Sadly, I’m dealing with two other storms in my life right now. I’m divorcing; and I had to leave another church because, as an intuitive empath, I’m a target for psychological abuse. This time though, my codependency recovery process aided me in recognition and escape. No longer do I grant anyone permission or power to keep me small, ashamed, and quiet.
I’m taking a break from church attendance. I just can’t go through all that again somewhere else in this town. Again. Last week, I was missing the Eucharist to the point of tears when I “randomly” came across this poem in a friend’s post on Facebook:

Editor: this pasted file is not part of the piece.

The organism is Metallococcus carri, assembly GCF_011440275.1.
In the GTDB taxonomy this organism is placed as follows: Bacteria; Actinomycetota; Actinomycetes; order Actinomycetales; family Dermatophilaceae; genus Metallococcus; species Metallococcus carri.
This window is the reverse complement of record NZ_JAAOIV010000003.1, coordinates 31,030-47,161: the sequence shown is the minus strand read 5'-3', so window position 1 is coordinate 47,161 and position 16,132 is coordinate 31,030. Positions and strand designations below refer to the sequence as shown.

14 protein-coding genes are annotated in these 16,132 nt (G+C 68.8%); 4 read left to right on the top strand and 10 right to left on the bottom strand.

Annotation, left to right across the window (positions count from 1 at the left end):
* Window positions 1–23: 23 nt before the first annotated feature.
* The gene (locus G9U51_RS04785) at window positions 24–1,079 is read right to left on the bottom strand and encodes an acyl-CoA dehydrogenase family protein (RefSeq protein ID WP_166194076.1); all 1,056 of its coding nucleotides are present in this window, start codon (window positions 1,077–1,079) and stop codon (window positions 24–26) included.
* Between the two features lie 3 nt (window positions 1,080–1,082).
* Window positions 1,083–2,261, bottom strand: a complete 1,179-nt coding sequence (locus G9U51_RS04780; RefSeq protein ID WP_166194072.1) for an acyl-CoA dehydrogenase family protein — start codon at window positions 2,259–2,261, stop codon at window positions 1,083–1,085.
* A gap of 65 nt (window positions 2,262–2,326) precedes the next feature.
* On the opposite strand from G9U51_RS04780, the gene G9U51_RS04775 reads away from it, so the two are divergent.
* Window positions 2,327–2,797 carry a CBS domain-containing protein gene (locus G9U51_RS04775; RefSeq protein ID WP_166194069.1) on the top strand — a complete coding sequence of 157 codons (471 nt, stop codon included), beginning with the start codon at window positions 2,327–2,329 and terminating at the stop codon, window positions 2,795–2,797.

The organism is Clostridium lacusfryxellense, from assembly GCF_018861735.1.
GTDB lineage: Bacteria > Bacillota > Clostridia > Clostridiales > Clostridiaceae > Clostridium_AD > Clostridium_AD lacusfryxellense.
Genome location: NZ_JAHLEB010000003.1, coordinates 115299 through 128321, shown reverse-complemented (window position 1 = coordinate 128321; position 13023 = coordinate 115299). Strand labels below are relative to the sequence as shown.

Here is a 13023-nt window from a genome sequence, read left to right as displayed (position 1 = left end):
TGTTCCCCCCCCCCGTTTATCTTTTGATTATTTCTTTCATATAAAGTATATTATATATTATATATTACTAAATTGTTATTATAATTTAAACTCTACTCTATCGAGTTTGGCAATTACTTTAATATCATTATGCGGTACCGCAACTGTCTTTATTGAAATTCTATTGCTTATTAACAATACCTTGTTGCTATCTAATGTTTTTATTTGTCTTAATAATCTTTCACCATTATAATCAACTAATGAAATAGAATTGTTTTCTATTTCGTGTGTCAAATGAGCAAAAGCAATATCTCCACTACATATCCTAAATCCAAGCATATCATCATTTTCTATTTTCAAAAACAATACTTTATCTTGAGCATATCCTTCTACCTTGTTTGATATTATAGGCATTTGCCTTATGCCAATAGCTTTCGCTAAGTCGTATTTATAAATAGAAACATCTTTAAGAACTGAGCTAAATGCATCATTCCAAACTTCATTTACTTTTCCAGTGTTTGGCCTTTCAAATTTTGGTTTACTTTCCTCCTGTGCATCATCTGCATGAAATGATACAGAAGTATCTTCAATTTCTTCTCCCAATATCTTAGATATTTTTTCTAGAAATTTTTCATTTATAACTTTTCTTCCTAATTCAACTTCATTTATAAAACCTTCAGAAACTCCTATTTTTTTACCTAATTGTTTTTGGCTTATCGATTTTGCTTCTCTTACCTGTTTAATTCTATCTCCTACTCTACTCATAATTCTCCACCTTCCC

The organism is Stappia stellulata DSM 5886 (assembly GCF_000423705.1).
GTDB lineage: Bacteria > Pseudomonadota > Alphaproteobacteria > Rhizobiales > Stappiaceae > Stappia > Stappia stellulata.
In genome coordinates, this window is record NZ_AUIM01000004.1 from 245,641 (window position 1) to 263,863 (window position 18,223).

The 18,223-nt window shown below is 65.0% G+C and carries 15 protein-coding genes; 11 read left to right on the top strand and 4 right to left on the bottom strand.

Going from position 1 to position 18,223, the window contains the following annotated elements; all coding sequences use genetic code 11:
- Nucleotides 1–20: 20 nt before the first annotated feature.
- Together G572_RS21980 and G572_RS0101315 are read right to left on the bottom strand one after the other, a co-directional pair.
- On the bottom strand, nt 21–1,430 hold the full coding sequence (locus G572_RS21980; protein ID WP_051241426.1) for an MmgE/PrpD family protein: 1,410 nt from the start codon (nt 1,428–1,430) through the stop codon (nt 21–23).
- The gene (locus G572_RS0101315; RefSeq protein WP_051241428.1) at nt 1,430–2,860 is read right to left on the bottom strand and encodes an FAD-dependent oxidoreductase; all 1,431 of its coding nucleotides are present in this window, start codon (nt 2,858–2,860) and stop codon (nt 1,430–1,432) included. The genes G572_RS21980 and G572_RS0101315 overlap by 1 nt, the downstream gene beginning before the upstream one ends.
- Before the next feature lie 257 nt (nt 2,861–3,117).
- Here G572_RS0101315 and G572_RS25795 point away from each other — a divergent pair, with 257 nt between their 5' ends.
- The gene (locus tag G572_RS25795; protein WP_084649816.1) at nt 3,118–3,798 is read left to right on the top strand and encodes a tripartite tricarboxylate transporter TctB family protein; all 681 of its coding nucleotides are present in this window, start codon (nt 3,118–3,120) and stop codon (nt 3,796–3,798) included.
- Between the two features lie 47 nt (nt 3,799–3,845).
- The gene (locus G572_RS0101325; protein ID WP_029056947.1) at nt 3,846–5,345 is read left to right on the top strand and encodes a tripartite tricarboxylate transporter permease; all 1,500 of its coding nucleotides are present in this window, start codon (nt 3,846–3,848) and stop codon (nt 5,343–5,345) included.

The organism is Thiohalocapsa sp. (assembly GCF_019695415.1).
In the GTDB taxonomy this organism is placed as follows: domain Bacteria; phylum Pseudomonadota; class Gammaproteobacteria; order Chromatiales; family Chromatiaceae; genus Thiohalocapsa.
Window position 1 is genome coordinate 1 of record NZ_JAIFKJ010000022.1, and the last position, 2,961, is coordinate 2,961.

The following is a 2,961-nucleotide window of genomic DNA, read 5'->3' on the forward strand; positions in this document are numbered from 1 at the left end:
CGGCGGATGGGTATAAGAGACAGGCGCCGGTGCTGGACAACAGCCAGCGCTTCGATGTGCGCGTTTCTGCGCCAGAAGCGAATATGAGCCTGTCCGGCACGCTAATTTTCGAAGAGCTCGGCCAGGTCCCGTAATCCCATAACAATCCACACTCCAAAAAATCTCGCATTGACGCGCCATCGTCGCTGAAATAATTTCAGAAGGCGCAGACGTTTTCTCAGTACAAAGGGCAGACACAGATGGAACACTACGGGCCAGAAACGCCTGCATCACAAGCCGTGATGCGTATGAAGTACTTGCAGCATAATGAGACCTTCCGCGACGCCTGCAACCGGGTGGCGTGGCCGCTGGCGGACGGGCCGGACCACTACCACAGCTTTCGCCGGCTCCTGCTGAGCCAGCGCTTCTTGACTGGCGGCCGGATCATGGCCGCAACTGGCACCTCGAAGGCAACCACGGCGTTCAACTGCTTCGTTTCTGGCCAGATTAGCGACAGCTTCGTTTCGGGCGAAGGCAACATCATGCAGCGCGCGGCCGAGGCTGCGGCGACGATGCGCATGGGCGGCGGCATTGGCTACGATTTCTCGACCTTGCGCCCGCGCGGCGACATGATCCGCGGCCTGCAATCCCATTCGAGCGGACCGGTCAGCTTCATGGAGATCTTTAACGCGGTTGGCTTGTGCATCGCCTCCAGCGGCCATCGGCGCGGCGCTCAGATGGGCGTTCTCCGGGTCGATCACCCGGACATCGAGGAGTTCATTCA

He was old, tired, and sweaty, pushing his homemade cart down the alley, stopping now and then to poke around in somebody’s garbage. I wanted to tell him about Eucharist but the look in his eyes, the despair on his face, the hopelessness of somebody else’s life in his cart, told me to forget it. So I smiled, said “Hi”—and gave him Eucharist. She was cute, [had a] nice build, a little too much paint, wobbly on her feet as she slid from her bar stool . . . so I said, “No thanks, not tonight” and gave her Eucharist. She lived alone, her husband dead, her family gone, and she talked at you, not to you, words, endless words, spewed out. So I listened and gave her Eucharist. Downtown is nice, lights change from red to green and back again. Flashing blues, pinks, and oranges! I gulped them in! I said, “Thank you, Father!” and made them Eucharist. Tired, weary, disgusted, lonely? Go to your friends. Open their door. Say, “Look at me” and receive their Eucharist. My father, when will we learn, you cannot talk Eucharist, you cannot philosophize about it. You do it. You don’t dogmatize Eucharist! Sometimes you laugh it, sometimes you cry it, and often you sing it! Sometimes it’s wild peace, then crying hurt; often humiliating, never deserved. You see Eucharist in another’s eyes, give it in another’s hand held tight, squeeze it with an embrace. You pause Eucharist in the middle of a busy day, speak Eucharist with a million things to do and a person who wants to talk. For Eucharist is as simple as being on time and as profound as sympathy!